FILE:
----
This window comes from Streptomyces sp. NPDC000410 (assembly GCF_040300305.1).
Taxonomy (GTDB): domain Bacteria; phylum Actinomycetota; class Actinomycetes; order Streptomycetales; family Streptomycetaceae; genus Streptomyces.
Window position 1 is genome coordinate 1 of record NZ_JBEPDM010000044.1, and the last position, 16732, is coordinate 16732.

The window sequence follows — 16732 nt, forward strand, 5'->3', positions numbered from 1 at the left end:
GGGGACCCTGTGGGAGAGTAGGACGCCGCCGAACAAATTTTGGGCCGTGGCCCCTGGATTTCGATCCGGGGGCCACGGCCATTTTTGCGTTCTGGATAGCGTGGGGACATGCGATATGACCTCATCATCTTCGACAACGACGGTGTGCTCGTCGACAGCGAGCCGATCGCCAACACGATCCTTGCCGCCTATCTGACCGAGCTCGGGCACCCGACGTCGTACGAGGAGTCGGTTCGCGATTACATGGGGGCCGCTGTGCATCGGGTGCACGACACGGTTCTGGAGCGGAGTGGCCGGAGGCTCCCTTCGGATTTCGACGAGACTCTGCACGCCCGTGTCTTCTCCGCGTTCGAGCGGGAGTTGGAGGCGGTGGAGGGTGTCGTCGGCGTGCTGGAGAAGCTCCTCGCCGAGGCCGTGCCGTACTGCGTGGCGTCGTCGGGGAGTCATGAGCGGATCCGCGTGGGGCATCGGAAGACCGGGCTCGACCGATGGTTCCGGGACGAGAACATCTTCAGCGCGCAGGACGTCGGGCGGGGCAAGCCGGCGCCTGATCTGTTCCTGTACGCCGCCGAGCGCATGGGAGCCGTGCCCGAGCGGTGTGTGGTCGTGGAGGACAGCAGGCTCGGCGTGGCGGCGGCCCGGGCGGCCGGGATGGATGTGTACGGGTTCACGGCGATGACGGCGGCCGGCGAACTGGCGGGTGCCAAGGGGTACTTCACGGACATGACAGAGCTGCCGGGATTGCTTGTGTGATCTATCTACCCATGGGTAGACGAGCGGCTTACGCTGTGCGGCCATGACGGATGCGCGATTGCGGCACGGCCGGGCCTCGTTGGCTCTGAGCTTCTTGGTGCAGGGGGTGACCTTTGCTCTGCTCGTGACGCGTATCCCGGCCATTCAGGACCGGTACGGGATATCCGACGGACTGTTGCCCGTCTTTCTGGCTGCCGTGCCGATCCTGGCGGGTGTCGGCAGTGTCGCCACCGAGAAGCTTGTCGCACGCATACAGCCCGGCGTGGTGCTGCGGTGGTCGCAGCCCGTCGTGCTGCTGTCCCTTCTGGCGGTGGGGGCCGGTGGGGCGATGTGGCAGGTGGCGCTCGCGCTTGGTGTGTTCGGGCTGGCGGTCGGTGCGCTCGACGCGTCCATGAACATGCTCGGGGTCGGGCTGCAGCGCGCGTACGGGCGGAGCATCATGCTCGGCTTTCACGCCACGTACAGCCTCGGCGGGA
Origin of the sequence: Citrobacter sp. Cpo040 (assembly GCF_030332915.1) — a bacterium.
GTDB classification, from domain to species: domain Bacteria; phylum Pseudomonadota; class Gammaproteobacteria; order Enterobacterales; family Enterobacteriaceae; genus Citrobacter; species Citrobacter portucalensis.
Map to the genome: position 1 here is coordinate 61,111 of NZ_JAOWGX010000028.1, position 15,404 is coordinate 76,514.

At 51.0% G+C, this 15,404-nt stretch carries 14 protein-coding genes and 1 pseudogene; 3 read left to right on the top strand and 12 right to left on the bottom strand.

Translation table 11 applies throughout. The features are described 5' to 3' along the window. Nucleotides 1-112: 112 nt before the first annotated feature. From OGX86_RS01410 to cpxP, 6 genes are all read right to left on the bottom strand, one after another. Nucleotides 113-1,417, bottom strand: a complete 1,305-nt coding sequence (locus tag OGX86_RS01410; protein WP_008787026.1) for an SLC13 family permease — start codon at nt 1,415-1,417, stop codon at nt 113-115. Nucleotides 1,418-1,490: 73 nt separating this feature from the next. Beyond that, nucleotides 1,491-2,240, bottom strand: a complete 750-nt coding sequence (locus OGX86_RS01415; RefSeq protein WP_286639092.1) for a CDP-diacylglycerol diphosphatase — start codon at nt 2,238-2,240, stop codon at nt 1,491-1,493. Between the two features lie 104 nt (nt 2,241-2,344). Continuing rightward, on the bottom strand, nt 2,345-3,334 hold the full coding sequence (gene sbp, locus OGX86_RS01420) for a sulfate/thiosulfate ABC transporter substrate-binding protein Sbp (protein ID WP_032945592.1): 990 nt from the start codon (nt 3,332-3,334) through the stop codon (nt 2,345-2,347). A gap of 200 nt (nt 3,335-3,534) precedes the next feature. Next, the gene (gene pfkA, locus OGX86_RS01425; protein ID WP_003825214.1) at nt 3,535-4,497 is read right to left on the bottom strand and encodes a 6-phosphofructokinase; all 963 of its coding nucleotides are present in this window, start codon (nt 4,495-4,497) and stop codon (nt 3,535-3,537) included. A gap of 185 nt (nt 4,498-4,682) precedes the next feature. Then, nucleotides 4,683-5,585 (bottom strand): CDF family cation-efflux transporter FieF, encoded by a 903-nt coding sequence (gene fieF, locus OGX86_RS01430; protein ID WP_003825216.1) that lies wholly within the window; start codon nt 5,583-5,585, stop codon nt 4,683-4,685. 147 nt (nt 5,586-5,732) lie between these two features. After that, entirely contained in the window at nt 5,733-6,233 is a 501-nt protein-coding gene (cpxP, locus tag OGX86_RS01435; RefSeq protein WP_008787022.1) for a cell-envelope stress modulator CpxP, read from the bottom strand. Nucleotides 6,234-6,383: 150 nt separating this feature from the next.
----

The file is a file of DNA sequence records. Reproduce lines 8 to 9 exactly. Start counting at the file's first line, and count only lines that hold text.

Map to the genome: position 1 here is coordinate 61,111 of NZ_JAOWGX010000028.1, position 15,404 is coordinate 76,514.

At 51.0% G+C, this 15,404-nt stretch carries 14 protein-coding genes and 1 pseudogene; 3 read left to right on the top strand and 12 right to left on the bottom strand.